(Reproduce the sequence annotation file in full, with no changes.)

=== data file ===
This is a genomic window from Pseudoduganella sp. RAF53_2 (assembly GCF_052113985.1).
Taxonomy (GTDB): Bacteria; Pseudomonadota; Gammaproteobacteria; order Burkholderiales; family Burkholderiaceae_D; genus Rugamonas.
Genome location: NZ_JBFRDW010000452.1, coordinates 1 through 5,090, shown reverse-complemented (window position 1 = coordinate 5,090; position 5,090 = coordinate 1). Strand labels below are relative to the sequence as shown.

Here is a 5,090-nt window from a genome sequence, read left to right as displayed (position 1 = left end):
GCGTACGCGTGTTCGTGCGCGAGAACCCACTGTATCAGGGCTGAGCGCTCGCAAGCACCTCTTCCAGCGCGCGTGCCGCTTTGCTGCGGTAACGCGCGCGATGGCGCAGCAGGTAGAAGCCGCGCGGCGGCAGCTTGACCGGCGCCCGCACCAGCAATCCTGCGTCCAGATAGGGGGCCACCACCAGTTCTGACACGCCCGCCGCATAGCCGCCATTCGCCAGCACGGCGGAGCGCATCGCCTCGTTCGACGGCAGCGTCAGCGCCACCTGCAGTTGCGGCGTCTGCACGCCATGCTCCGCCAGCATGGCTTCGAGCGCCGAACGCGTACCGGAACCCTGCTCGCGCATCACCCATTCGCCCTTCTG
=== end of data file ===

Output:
This is a genomic window from Pseudoduganella sp. RAF53_2 (assembly GCF_052113985.1).
Taxonomy (GTDB): Bacteria; Pseudomonadota; Gammaproteobacteria; order Burkholderiales; family Burkholderiaceae_D; genus Rugamonas.
Genome location: NZ_JBFRDW010000452.1, coordinates 1 through 5,090, shown reverse-complemented (window position 1 = coordinate 5,090; position 5,090 = coordinate 1). Strand labels below are relative to the sequence as shown.

Here is a 5,090-nt window from a genome sequence, read left to right as displayed (position 1 = left end):
GCGTACGCGTGTTCGTGCGCGAGAACCCACTGTATCAGGGCTGAGCGCTCGCAAGCACCTCTTCCAGCGCGCGTGCCGCTTTGCTGCGGTAACGCGCGCGATGGCGCAGCAGGTAGAAGCCGCGCGGCGGCAGCTTGACCGGCGCCCGCACCAGCAATCCTGCGTCCAGATAGGGGGCCACCACCAGTTCTGACACGCCCGCCGCATAGCCGCCATTCGCCAGCACGGCGGAGCGCATCGCCTCGTTCGACGGCAGCGTCAGCGCCACCTGCAGTTGCGGCGTCTGCACGCCATGCTCCGCCAGCATGGCTTCGAGCGCCGAACGCGTACCGGAACCCTGCTCGCGCATCACCCATTCGCCCTTCTG